Portion of a TV interview with President Medvedev on TV Channel Rossia's 'News of the Week' Programme, August 30, 2009:
Interviewer: You and I are talking today on the eve of an important historic date: September 1, the 70th anniversary of the beginning of World War Two.
Now, in Europe, there is an unbelievably wide range of assessments as to why this horrible tragedy was started. What are your thoughts on this matter?
DMITRY MEDVEDEV: These events were the greatest tragedy of the 20th century. It was a tragedy that took the lives of about 70 million people, according to various estimates, as this figure has never been fully determined. Thus, there can be no other view of those events. Of course, there is also the issue of how these events are interpreted in different nations. And here, unfortunately, there are some clear setbacks.
Just 20 or 30 years ago, even within the so-called political and ideological blocs that stood in opposition to each other – by which I mean the West and the East, the Warsaw Treaty and NATO – everyone agreed that Nazism had been rightfully condemned by history and that Nazi criminals who were judged in the Nuremberg trials were serving out a just punishment. This was the case, even despite our differences in ideological approaches, which is why I specifically brought it up.
Now, we share relatively common values, and we no longer argue about what we see as the most important values in our societies, the values that should serve as the foundation for our nations, and how we should build our economies.
Nevertheless, we are seeing some astounding trends. Governments in the Baltic States and even Ukraine are now essentially pronouncing former Nazi accomplices to be their national heroes who fought for the liberation of their nations. Of course, everyone knows what really happened, but everyone looks down in shame, so as to avoid souring relations.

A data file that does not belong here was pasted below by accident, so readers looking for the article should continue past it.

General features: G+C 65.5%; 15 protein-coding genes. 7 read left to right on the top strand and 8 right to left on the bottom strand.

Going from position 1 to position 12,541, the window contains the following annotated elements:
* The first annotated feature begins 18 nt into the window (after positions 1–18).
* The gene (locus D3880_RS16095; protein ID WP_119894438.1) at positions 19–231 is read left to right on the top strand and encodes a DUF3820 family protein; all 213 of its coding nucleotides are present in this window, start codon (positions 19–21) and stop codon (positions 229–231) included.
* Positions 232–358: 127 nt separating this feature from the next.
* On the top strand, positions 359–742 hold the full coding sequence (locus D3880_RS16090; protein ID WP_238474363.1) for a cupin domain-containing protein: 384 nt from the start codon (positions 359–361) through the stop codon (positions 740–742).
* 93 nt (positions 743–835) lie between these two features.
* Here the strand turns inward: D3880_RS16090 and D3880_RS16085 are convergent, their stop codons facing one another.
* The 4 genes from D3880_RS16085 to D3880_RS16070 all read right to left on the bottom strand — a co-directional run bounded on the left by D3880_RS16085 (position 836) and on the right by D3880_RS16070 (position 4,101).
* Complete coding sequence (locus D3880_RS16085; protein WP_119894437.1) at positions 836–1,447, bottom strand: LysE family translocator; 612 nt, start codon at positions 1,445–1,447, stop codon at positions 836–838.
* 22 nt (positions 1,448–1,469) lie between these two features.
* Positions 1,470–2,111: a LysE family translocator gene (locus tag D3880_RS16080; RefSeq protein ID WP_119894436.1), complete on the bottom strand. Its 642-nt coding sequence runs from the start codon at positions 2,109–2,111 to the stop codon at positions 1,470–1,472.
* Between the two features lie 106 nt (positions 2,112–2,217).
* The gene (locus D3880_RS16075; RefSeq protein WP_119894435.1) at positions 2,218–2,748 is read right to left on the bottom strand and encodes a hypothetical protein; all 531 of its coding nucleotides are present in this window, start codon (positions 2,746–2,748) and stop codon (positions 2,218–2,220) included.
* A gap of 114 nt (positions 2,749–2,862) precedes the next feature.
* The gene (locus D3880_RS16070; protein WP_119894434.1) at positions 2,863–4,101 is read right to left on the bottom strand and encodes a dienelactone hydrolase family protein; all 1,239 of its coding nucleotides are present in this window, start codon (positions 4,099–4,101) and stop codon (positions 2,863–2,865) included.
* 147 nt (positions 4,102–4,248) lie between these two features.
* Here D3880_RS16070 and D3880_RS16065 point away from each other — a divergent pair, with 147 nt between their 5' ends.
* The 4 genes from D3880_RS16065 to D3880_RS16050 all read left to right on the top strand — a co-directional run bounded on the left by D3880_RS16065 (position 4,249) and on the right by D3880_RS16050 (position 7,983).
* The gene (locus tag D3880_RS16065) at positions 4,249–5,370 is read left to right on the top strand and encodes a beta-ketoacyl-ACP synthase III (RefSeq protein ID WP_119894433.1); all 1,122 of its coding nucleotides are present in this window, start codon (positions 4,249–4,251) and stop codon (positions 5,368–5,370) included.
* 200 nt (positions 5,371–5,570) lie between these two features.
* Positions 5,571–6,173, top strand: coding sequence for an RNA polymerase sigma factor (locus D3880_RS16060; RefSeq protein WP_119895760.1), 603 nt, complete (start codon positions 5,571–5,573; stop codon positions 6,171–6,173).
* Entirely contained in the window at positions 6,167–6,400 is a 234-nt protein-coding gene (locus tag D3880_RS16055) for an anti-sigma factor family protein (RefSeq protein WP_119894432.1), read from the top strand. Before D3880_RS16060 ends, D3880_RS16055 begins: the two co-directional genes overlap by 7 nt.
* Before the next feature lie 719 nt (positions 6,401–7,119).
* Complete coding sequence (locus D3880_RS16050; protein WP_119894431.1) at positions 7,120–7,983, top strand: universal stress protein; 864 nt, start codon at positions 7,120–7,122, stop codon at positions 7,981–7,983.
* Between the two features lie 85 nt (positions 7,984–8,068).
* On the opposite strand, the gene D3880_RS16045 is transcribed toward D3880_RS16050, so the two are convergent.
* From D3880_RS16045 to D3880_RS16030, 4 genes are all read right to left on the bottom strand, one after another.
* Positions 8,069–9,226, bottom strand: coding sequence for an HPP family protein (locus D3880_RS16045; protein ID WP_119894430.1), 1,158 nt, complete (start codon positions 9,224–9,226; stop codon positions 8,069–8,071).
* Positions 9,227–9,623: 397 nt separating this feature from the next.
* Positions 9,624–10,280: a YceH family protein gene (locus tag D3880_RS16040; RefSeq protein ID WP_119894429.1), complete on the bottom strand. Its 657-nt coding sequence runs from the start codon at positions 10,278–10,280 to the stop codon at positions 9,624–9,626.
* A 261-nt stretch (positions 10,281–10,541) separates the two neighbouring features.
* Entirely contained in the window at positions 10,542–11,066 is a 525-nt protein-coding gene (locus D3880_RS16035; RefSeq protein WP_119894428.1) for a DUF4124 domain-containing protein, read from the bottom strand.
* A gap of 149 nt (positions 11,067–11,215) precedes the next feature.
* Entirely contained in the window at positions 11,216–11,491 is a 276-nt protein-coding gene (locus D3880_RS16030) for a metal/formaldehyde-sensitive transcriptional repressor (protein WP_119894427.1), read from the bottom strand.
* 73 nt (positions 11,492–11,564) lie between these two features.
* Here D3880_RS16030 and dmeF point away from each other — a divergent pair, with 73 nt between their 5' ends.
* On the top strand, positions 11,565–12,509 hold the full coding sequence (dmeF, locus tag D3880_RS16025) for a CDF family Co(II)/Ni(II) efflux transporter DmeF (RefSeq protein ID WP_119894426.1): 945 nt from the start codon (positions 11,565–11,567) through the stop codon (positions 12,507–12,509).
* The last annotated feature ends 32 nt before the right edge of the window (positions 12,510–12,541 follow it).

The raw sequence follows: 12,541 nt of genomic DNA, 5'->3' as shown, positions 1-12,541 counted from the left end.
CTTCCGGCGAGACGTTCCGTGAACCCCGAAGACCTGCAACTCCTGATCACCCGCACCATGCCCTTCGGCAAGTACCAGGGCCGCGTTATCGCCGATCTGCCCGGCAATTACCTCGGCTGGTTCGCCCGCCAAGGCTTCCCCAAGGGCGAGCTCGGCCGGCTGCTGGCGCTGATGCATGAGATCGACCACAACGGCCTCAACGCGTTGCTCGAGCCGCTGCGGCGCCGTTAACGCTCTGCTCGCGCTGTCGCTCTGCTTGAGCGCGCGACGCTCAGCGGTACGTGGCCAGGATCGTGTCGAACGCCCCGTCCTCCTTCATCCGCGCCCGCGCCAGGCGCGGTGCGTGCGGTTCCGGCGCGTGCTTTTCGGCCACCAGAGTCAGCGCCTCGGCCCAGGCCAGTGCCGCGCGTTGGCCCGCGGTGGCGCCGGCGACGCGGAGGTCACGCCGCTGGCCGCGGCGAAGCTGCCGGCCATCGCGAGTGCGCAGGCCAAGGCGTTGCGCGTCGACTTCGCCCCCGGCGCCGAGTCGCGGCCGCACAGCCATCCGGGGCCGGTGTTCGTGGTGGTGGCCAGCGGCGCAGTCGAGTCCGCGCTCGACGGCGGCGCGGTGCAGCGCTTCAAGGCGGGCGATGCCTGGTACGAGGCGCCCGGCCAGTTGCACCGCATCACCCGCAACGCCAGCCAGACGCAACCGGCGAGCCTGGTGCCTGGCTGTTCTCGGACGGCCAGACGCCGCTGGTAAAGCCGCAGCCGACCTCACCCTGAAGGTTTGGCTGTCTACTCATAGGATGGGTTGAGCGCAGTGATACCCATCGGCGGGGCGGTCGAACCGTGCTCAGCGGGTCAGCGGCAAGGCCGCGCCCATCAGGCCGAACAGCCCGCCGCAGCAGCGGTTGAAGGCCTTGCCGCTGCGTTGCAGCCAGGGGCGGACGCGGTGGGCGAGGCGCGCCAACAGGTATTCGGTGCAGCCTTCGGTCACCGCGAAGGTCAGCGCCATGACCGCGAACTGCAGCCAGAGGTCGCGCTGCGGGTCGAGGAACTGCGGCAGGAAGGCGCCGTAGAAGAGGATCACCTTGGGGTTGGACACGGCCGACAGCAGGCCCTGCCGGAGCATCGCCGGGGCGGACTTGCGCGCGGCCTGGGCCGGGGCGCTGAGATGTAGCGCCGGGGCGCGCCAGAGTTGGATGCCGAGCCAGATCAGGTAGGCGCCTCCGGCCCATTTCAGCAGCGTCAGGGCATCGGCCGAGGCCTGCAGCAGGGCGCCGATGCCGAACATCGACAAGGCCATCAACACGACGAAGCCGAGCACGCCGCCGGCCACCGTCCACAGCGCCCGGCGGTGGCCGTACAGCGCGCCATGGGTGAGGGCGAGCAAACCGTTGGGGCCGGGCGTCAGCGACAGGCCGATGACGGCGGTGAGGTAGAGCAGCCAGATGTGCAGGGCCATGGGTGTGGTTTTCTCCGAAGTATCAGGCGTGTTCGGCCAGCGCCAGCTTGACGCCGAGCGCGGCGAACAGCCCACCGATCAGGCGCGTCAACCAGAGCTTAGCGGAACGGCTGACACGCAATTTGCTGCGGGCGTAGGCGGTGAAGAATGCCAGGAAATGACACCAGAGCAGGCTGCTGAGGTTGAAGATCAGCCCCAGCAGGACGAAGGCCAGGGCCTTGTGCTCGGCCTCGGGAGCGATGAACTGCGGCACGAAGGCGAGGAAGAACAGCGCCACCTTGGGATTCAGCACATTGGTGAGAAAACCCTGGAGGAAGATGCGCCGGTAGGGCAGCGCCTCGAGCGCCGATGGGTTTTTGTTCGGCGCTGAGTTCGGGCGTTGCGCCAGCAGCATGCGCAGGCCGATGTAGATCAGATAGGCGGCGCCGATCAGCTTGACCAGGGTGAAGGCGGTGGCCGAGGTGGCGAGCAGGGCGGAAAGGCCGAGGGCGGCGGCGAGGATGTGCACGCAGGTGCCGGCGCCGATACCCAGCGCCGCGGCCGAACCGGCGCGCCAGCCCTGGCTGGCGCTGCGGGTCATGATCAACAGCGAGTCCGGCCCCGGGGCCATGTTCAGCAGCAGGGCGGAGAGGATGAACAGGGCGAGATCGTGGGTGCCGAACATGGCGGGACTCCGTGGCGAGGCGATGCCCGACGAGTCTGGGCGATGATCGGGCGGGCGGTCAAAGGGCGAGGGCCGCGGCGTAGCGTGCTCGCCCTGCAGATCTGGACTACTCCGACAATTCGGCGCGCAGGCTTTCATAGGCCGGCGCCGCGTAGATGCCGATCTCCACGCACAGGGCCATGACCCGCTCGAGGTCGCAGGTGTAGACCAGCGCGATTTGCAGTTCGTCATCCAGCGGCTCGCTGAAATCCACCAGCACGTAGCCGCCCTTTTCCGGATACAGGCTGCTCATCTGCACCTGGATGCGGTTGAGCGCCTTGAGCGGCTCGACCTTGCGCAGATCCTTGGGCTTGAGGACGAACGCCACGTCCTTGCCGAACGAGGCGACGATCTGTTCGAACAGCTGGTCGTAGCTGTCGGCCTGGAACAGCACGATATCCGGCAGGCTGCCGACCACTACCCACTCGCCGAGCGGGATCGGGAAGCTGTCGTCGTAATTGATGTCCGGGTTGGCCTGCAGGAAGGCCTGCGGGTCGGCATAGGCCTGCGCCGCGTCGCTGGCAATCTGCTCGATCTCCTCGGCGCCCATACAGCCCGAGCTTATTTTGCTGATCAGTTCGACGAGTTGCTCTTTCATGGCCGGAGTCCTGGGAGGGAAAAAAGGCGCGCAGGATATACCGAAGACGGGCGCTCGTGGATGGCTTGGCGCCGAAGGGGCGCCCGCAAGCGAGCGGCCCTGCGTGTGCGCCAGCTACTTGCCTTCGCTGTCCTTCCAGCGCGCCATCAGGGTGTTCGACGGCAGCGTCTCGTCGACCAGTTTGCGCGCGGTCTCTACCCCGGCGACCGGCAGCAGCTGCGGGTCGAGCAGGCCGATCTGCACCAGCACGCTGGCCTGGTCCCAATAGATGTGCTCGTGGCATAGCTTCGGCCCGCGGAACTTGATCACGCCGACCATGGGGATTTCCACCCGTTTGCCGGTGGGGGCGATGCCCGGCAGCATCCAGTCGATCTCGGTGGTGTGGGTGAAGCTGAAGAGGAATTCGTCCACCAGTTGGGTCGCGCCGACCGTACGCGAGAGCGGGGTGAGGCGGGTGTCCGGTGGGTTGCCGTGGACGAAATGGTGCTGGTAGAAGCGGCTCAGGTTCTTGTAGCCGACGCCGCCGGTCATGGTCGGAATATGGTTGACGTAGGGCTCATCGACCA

There is another situation: the OSCE Parliamentary Assembly just recently grouped together Germany and the Soviet Union, pronouncing them to be equally responsible for World War Two. Now this, quite frankly, is a flat-out lie. One can have different attitudes toward the Soviet Union; one can be critical of the Soviet Union’s political regime and the leaders of what was then our country, but this is the very issue I was just talking about – the issue of who started the war, which country killed people and which country saved people, millions of people, and which country ultimately saved Europe.
I have one final thought regarding this matter. We really must treat our history with a lot of care, especially concerning those issues that were assessed in the same way throughout the world. We cannot destroy the institutions that were formed as a result of those tragic events. We cannot disregard all those things in order to favour some states that are currently developing and are in the process of forming their national identity. We must think about the future. And this, I think, is one of the most important lessons that can be learned from the 70th anniversary of the beginning of the 20th century’s greatest catastrophe – the beginning of World War Two.
These comments are about 24 minutes into this video of the interview.
Medvedev's views are already causing a stir..